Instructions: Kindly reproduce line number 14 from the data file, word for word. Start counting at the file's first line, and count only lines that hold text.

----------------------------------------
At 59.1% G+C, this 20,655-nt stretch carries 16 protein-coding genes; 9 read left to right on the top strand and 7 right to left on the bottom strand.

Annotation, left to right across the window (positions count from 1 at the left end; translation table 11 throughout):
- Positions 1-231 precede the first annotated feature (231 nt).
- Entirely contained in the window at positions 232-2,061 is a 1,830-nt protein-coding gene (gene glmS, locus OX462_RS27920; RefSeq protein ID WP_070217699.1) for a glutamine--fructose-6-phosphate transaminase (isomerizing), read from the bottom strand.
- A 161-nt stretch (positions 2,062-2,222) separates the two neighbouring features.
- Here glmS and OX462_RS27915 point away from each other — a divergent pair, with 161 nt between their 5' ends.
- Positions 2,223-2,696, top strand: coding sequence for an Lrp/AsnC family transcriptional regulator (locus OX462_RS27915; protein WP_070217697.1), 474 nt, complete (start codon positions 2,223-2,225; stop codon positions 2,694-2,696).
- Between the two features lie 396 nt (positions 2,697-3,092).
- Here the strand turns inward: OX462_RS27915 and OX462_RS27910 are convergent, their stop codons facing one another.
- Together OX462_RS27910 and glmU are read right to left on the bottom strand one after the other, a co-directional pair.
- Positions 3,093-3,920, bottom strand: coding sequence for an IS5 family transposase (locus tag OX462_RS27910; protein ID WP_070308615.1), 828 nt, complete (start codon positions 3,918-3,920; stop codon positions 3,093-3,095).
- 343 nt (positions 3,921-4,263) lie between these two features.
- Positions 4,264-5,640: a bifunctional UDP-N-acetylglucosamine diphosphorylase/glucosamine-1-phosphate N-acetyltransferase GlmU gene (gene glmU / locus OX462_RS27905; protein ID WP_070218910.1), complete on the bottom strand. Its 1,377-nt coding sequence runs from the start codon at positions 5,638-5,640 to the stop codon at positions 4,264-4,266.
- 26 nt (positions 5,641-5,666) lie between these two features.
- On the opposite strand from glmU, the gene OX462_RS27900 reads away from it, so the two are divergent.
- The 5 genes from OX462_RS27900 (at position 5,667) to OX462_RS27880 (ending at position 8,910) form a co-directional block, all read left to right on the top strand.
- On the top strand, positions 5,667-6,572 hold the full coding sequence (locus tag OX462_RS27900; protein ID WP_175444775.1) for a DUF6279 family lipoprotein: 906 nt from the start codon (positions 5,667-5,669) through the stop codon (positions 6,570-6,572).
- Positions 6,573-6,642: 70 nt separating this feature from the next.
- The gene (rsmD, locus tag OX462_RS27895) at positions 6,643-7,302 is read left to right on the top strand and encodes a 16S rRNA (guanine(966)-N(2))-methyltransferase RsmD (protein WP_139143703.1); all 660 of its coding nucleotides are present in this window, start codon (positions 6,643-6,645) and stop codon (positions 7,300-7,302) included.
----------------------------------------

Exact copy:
- 26 nt (positions 5,641-5,666) lie between these two features.